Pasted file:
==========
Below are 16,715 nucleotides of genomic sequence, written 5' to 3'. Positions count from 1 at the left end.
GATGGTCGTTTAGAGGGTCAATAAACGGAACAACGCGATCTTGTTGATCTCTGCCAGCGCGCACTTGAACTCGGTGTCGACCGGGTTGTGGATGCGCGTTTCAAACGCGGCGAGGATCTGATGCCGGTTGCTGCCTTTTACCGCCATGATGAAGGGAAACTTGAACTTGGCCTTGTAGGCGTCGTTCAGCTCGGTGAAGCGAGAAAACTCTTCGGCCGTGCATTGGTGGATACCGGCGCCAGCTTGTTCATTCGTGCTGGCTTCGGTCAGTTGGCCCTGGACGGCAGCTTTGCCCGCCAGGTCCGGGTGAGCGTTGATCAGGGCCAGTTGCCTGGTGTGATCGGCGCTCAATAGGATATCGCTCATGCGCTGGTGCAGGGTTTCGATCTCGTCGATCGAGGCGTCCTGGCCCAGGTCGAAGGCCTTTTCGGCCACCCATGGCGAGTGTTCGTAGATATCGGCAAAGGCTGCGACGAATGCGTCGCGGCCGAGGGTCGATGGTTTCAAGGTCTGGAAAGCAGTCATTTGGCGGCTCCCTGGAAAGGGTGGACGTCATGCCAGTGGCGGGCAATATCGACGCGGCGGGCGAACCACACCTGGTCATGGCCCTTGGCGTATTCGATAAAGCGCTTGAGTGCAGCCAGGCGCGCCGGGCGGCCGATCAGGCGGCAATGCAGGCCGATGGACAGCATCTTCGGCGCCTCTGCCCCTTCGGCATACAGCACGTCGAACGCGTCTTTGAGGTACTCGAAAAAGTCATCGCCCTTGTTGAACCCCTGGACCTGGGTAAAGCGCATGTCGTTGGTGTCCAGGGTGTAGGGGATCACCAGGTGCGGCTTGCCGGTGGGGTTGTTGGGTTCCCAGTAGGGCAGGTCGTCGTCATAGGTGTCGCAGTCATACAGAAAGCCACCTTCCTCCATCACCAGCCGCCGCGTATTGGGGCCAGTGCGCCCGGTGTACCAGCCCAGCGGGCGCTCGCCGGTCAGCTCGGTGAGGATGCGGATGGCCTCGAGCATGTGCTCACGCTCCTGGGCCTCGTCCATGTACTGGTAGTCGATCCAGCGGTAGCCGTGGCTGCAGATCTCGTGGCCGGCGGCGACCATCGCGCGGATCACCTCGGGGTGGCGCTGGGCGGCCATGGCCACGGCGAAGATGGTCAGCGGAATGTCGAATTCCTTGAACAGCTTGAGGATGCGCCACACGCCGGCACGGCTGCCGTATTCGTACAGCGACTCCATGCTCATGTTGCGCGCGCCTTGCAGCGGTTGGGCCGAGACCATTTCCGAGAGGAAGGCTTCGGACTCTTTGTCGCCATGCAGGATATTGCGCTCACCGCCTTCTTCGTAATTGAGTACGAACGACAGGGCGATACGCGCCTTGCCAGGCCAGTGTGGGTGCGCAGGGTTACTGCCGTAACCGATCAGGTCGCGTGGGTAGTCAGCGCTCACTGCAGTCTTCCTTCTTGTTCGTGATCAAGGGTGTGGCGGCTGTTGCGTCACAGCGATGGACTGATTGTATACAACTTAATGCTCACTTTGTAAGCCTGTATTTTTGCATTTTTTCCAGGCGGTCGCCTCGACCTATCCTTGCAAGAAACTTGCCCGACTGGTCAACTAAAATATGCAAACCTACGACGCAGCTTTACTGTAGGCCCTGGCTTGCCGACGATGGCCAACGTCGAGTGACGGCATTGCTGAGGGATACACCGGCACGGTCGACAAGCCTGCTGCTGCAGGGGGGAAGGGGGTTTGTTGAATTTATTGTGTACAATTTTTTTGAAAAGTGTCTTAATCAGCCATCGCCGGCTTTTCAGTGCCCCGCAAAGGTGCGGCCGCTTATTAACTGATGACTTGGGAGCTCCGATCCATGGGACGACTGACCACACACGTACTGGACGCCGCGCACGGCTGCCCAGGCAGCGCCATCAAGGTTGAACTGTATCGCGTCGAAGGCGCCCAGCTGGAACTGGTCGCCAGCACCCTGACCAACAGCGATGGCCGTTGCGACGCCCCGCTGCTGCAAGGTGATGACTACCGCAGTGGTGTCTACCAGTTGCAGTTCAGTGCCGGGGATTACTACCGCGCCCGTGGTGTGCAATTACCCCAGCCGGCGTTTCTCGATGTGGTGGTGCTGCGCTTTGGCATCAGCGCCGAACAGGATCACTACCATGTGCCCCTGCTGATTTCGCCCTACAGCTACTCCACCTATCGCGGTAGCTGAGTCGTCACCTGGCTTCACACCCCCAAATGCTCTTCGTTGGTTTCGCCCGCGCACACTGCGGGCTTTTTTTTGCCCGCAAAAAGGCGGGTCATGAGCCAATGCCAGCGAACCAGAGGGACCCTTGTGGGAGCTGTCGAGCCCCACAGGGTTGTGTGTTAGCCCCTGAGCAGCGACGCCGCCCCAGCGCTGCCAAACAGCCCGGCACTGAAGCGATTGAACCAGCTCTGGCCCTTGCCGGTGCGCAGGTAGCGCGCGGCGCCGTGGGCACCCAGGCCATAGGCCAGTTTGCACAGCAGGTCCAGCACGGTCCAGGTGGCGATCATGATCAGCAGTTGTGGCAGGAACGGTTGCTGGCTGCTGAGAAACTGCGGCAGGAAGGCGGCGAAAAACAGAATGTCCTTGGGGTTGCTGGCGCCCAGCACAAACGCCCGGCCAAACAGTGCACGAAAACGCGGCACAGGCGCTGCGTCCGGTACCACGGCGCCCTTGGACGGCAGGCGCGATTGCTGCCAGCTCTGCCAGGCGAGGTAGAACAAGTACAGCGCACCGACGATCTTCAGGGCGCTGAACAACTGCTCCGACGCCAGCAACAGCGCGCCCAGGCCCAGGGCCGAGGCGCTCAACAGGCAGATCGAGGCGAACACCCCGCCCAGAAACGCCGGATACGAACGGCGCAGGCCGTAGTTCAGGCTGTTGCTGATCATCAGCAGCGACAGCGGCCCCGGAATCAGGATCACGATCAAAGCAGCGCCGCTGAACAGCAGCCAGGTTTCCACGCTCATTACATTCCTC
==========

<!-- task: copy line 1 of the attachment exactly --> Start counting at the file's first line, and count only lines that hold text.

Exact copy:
Below are 16,715 nucleotides of genomic sequence, written 5' to 3'. Positions count from 1 at the left end.